written by: Julie Morris
Image via Unsplash
Are you bored? Are you stressed from the challenge of trying to juggle work and relationships? Do you just want to learn something fun that doesn’t involve sitting on your rump and watching TV? Whether you’re a retiree in your golden years, full swing in the middle of your career, or a student who is still trying to decide what path to take, learning to do new things can take your quality of life to the next level. Here are six new skills to consider for adding fun and productivity to your life, many of which can be done online or with a group of friends.
Besides just being really fun, learning a musical instrument has amazing cognitive benefits and can be a mental health booster. While learning any instrument is beneficial, certain instruments work certain parts of the body and brain. Research various instrument options with your unique personality and goals in mind, or visit a music store in your area to determine which one suits you. You can find free tutorials on YouTube, take Skype lessons, or look for local traditional classes if you want to add a socializing aspect to the learning process.
Learning to speed-read can come in very handy. Of course, there are times when you will prefer to just relax and take your time with a good book. But being able to finish your required reading three or five times faster would leave you with more time in the day to accomplish other things. Click here to read about a method called “The PX Project,” which has increased participants’ reading speed by an average of 386 percent.
Videos are a great way to document the lives of you and your people. Whether you’re making home videos to watch with the family each year or creating a collage of friends and events that will bring nostalgia for years to come, being able to make quality videos is a skill worth learning. You can find tutorials and classes online or check at your local community college to see if they offer a video production course.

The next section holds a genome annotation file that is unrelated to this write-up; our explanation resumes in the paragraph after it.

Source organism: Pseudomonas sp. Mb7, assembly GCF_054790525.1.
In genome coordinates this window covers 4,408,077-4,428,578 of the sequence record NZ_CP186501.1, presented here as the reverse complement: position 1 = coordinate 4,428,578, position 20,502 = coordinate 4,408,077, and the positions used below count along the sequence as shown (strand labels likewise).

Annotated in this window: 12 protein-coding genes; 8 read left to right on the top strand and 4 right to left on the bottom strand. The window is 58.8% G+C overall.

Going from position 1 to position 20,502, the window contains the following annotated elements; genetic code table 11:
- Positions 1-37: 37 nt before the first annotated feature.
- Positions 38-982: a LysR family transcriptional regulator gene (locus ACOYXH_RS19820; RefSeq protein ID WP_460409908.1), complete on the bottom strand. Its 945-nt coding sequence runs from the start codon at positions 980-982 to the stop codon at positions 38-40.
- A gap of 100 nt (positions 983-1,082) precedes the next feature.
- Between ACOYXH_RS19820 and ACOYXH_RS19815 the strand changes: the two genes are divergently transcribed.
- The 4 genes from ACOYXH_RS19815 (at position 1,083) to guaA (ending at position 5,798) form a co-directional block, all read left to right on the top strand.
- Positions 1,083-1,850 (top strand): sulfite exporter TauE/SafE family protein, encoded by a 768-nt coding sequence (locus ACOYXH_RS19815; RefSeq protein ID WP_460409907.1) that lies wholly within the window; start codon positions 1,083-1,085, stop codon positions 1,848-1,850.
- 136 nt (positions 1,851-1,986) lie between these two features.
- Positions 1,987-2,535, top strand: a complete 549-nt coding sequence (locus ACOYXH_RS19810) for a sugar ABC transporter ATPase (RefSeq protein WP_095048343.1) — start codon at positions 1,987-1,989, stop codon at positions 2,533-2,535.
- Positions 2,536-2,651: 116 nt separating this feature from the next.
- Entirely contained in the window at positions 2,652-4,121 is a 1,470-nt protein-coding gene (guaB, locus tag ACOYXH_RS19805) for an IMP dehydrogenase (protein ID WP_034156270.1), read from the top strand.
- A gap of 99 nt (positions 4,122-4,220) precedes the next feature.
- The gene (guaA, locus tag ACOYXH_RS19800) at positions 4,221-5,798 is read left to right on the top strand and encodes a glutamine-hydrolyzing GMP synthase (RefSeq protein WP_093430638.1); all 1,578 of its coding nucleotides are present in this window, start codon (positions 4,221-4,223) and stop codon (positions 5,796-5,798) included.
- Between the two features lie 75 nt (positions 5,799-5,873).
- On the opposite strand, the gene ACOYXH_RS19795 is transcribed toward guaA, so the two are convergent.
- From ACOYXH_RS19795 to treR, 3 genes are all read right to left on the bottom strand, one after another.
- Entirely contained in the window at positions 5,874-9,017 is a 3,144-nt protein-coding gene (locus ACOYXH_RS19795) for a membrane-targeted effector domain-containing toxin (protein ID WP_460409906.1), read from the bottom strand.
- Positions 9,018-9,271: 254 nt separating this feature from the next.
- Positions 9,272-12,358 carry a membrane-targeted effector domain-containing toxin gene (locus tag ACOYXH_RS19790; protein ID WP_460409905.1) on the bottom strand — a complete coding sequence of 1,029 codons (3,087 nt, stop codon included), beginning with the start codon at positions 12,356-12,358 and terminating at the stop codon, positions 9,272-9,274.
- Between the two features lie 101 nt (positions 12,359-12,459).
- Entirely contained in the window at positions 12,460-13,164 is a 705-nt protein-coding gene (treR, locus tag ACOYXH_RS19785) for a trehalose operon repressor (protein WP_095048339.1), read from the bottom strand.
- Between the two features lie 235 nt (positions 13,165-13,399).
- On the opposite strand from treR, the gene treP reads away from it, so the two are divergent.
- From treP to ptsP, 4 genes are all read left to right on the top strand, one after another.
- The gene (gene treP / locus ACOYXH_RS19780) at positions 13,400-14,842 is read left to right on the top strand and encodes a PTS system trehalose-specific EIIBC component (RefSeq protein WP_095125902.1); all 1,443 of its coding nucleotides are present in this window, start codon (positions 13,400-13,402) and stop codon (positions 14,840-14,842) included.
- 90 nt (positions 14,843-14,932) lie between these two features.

Learning carpentry as a hobby is a great way to become handier around the house, but it’s also one of the more satisfying and enriching trades on this list. There’s just something special about working on a project with your hands and seeing the final product. The process of woodworking can also reduce stress, improve cognitive function, and combat cognitive decline.
Like many of the other skills on this list, gardening is well-known for alleviating stress and improving overall health. One of the best parts about it, however, is the nutritional aspect. Growing your own food is a way for you to eat as fresh and healthy as possible, and most gardeners eat more fruits and vegetables than their peers. Furthermore, you don’t need a huge spread in your backyard to begin gardening. You can start by planting in a small container and go from there! Another option is to take on some landscaping projects around the house, including planting trees, flowers, and shrubs.
Who doesn’t want to know how to cook a killer dish? Everyone wants to, but not everyone is willing to take the time. Cooking is an art that teaches you patience and develops and exercises your creativity. There’s no limit to the variety of foods you can master, and you can expose yourself and your loved ones to many different cultures. It’s also an inexpensive way to reduce stress. You can even make some money on the side if that’s something you’re into.
No matter your age, learning new skills will enhance your life and improve your health. Look online or locally for opportunities to learn speed-reading, video production, a musical instrument, carpentry, cooking, gardening, or one of the countless other activities available. Whether you’re looking to do it as an individual or with a group of friends, there’s something out there that you can start today.